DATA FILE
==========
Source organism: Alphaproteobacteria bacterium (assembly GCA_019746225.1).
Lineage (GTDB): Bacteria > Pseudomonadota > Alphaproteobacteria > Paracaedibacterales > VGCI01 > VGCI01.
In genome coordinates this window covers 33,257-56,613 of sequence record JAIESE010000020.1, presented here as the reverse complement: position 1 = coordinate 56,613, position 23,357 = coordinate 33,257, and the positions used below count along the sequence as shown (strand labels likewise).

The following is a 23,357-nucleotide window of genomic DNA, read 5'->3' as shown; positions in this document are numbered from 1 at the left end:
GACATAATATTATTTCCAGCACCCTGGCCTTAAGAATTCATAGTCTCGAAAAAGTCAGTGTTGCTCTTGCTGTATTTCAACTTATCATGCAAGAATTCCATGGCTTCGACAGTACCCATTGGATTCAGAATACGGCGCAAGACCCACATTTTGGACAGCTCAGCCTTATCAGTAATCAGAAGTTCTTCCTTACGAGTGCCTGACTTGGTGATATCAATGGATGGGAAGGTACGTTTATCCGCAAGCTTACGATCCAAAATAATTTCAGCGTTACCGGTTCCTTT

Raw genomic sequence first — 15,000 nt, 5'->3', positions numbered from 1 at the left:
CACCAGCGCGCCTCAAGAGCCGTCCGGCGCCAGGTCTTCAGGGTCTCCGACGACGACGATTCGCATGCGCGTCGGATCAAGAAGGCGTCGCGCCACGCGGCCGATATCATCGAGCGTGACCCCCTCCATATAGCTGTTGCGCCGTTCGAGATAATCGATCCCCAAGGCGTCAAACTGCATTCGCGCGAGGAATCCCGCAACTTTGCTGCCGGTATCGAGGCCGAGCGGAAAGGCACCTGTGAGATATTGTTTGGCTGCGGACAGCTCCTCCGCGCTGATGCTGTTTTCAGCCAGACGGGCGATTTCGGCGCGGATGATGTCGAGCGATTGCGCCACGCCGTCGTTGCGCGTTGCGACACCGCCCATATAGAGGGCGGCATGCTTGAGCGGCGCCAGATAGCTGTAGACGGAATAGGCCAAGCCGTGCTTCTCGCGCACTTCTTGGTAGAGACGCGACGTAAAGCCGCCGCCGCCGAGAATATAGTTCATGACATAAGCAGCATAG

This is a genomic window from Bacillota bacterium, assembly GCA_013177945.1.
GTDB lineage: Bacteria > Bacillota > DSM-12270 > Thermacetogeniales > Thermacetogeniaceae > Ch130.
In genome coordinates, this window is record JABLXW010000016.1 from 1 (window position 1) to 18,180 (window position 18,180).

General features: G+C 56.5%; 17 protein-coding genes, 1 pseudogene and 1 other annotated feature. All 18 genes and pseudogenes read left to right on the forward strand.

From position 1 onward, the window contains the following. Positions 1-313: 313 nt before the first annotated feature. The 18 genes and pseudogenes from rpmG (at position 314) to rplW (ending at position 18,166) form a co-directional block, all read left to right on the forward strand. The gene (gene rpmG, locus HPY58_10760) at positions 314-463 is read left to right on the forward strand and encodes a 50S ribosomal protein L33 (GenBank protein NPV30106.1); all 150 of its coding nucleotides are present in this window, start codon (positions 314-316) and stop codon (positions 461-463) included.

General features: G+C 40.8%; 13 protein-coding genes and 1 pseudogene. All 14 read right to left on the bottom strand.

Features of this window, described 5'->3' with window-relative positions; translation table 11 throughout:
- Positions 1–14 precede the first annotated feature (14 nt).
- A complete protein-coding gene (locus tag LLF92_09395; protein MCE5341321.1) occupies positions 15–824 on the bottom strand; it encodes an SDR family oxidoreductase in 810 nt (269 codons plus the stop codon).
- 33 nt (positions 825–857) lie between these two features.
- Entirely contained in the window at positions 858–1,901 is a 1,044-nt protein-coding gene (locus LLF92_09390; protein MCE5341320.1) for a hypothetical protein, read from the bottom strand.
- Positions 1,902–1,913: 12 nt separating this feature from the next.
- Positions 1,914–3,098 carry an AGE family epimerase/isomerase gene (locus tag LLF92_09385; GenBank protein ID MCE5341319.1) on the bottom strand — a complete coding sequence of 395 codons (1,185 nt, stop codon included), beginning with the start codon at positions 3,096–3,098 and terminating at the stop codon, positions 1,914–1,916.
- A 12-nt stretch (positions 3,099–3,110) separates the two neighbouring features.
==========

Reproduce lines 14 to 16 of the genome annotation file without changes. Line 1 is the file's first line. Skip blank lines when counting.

Features of this window, described 5'->3' with window-relative positions; translation table 11 throughout:
- Positions 1–14 precede the first annotated feature (14 nt).
- A complete protein-coding gene (locus tag LLF92_09395; protein MCE5341321.1) occupies positions 15–824 on the bottom strand; it encodes an SDR family oxidoreductase in 810 nt (269 codons plus the stop codon).